I blame the Queen. It stands to reason that the UK gets an extra day's national holiday, the weather forecast is for heavy rain and temperatures below 10C (down from the mid 20s last week).
 
  • #8
Never thought Her Majesty can influence weather patterns in distant parts of Europe, but I can't think of a better explanation. Few days ago weather was perfect here as well.
 

Related to How Did the Transit of Venus Shape Modern Astronomy?

What is the Transit of Venus across the Sun?

The Transit of Venus across the Sun is a rare astronomical event in which the planet Venus passes between the Earth and the Sun, appearing as a small black dot moving across the surface of the Sun. This phenomenon occurs in pairs, with each pair separated by 8 years, and then not again for over 100 years.

When will the next Transit of Venus occur?

The next Transit of Venus will occur on December 11th, 2117. The last occurrence was on June 5th, 2012.

Why is the Transit of Venus important?

The Transit of Venus is important because it allows scientists to measure the distance between the Earth and the Sun, known as the astronomical unit (AU). By observing the transit from different locations on Earth, scientists can use parallax to calculate the distance. This information is crucial for understanding the size and scale of our solar system.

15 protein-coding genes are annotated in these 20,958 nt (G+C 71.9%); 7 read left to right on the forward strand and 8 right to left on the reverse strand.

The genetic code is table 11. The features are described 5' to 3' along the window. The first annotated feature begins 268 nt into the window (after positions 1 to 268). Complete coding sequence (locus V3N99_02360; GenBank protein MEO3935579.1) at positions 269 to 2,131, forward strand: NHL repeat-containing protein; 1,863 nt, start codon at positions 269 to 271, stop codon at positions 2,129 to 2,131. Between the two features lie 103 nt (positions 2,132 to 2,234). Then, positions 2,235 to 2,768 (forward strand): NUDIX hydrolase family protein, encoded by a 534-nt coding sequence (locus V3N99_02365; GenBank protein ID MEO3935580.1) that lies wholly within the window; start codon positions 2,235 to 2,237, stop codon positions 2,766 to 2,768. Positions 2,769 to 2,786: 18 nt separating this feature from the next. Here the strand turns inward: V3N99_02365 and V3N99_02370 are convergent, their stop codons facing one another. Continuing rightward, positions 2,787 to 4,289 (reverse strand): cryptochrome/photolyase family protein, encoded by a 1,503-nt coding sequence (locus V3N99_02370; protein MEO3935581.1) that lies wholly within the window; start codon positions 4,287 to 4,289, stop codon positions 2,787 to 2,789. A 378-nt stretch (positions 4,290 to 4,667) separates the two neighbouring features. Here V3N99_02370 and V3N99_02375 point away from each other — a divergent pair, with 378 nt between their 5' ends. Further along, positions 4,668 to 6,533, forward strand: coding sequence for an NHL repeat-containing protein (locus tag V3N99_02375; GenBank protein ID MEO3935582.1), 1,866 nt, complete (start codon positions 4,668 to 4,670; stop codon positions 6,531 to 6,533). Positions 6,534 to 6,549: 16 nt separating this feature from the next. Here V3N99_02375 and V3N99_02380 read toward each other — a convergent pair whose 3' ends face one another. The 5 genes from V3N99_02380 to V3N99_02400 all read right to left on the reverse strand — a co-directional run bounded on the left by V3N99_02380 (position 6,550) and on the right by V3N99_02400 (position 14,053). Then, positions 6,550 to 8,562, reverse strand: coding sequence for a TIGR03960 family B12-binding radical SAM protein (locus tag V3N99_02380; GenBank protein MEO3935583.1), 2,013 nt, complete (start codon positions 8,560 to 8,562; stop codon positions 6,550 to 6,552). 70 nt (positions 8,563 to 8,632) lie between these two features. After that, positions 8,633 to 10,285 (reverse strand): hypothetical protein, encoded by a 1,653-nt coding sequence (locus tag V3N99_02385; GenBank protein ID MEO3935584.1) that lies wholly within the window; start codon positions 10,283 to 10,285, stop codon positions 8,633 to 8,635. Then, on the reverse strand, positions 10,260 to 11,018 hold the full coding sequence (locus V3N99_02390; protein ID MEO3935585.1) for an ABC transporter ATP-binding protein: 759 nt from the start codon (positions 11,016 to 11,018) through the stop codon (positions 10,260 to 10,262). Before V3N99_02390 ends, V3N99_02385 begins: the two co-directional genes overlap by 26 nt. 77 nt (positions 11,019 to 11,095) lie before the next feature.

Can the Transit of Venus be viewed with the naked eye?

No, it is not safe to view the Transit of Venus with the naked eye. The intense solar radiation can cause permanent damage to the eyes. Special eye protection, such as solar eclipse glasses, must be used to safely view the event.

How often does the Transit of Venus occur?

The Transit of Venus occurs in pairs, separated by 8 years. However, the pairs only occur every 105 or 121 years, with the next pair not occurring until 2117 and 2125. This makes the Transit of Venus a very rare event that only happens about twice every century.